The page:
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Does WUR Library have a RightsLink account?
When you are contacted by the Copyright Clearance Center, you sometimes need a RightsLink account to pay your fees. According to Dutch copyright law, you do not have to pay a fee for using copyrighted materials in your publication (see question: what should I do when I am asked to pay for the use of copyrighted materials by organisations like CCC/RightsLink?). If you still need to log-in at RightsLink, you have to create an account. WUR Library does not have a RightsLink account. If you have further questions about RightsLink, please contact the legal officers of your Science Group.
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What should I do when Copyright Clearance Center or someone else asks permission to use copyrighted materials of WUR authors?
WUR authors may be asked permission to use their publications. The requestor may be the Copyright Clearance Center or another organisation or individual. If you receive a request, please contact the legal officers of your Science Group.
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Does WUR have an Open Access Policy for publishing articles in journals?
WUR has an Open Access policy, updated in October 2020 by the Executive Board. Open Access publishing is required for (a) peer-reviewed articles if you are a corresponding author from WUR, (b) conference proceedings and (c) PhD theses. In all other situations Open Access publishing is encouraged. More information about the WUR Open Access policy can be found here. You can make the publication freely available through one of the Open Access publishing routes.
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I am asked to publish my article Open Access by using the Taverne Amendment. What is it and how does it work?
The Taverne Amendment is laid down in article 25fa of the Dutch Copyright Act. This provision allows researchers to share short scientific works (e.g. scientific articles, book chapters in an edited collection or a conference publications) within a reasonable period after the first (online) publication, regardless of any restrictive publisher’s guidelines, but with a reference to the source of the first publication of the work. Thus the provision provides an easy way of sharing your initially closed work quickly. This means your work could be available sooner to a broad audience, potentially increasing its impact. Making your work available under the Taverne Amendment may also be a simple way of meeting the requirements of a research funder. WUR has a standardized process for making your short scientific works available in the WUR repository. For this, you need to fulfil a few conditions for participation.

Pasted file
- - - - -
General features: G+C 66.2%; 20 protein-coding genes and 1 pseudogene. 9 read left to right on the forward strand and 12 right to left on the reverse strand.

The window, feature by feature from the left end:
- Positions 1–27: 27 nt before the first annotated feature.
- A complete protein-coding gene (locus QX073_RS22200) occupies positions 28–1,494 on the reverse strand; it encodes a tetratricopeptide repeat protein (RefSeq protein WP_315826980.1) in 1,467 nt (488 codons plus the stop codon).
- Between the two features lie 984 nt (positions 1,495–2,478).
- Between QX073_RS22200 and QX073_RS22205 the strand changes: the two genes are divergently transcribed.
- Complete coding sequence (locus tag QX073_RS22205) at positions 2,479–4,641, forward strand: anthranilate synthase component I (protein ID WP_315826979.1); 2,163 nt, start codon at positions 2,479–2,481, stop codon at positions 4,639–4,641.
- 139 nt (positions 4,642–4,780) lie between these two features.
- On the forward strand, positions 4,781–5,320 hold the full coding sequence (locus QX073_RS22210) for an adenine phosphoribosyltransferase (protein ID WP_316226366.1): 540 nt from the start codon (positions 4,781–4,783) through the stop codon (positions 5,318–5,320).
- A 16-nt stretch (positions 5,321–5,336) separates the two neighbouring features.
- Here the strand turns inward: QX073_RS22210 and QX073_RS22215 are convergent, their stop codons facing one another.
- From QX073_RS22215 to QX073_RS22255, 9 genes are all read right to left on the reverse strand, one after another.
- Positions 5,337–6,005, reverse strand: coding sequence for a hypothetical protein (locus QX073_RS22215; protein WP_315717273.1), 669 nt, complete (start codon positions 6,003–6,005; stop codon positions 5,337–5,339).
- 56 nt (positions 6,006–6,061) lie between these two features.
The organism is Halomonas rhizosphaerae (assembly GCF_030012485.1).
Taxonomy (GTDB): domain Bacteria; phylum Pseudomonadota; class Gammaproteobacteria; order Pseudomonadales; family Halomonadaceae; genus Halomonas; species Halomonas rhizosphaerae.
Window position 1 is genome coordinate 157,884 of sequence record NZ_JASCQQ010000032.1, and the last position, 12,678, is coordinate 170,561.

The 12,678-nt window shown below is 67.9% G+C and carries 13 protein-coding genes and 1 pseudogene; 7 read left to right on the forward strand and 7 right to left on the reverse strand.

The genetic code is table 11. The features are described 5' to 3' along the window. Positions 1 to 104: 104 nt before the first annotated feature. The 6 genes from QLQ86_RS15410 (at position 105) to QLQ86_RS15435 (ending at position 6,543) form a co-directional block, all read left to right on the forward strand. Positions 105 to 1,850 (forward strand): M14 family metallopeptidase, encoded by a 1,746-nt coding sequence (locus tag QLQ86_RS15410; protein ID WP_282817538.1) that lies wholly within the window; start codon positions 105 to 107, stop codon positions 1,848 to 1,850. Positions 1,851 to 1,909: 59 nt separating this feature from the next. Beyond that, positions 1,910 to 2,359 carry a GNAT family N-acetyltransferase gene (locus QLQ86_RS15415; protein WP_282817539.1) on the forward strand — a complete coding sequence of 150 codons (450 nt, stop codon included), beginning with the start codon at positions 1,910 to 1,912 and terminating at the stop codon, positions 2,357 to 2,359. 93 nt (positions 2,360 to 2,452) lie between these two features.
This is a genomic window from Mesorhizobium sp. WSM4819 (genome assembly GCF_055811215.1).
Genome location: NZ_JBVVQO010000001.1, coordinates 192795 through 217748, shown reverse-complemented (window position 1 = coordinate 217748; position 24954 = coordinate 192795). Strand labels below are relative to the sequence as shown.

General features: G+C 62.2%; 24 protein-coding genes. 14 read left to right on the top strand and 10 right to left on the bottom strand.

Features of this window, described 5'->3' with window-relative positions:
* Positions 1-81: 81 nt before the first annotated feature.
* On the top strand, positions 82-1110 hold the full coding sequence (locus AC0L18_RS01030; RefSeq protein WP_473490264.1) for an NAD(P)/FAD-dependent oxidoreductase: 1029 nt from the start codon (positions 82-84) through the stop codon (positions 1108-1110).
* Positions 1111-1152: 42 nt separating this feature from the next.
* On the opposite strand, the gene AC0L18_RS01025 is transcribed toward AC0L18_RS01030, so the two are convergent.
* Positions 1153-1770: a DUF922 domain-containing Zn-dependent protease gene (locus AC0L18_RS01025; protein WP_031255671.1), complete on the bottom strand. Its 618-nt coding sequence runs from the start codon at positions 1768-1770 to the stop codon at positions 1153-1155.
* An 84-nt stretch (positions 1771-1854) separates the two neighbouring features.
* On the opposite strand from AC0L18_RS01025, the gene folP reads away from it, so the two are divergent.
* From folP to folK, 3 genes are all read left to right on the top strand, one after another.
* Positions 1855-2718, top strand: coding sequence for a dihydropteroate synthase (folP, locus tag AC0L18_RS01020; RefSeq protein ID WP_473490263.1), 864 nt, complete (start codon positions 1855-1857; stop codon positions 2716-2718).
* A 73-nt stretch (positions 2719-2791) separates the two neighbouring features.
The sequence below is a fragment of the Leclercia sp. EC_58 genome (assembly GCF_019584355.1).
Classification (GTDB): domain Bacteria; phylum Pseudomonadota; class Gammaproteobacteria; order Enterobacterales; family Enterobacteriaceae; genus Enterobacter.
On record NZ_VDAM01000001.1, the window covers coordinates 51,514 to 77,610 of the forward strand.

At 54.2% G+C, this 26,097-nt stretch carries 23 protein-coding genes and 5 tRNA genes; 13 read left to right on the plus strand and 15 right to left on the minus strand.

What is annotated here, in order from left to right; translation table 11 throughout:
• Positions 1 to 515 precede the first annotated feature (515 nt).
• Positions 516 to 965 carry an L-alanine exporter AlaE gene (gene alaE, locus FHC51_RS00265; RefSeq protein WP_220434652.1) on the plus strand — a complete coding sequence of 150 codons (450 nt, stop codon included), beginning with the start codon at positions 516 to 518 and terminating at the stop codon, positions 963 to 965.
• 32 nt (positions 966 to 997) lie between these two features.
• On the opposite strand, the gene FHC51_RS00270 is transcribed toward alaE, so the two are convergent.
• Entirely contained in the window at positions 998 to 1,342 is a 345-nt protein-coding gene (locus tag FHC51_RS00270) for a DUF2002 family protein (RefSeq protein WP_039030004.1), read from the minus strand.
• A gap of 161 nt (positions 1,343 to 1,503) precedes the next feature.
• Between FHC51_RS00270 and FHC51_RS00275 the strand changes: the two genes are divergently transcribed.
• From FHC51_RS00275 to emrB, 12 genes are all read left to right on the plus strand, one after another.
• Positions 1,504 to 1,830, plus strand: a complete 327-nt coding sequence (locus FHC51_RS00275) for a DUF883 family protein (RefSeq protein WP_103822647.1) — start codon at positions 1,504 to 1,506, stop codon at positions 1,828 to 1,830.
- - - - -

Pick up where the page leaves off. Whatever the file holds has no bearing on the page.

Information about the workflow can be found here, please scroll down to the last part of the webpage. You can fill in the online participation form and select your preference per publication. More Frequently Asked Questions regarding Taverne are answered on the bottom of this webpage.
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Does WUR have specific guidelines for authorship and citations in publications?
In 2020, WUR revised its guidelines on authorship, affiliations and citations. The guidelines are based on reporting results and assessment and peer review as outlined in the Netherlands Code of Conduct for Research Integrity (2018).
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Does WUR have a policy for publishing PhD theses?
According to the WUR Open Access policy, PhD theses need to be published open Access. However, a thesis can be embargoed for 1 year if the articles in the thesis are not yet published. If needed, the embargo can be extended. An embargo can also be applied for special interests, such as commercial interests in the case of a patent application. If you would like to have an embargo on your thesis, please e-mail firstname.lastname@example.org. Note: You need to ask for an embargo. It is not automatically placed on your thesis. For more information, see the WUR Library webpage on publishing parts of your thesis. You can find more information on the procedure on the PhD thesis submission page.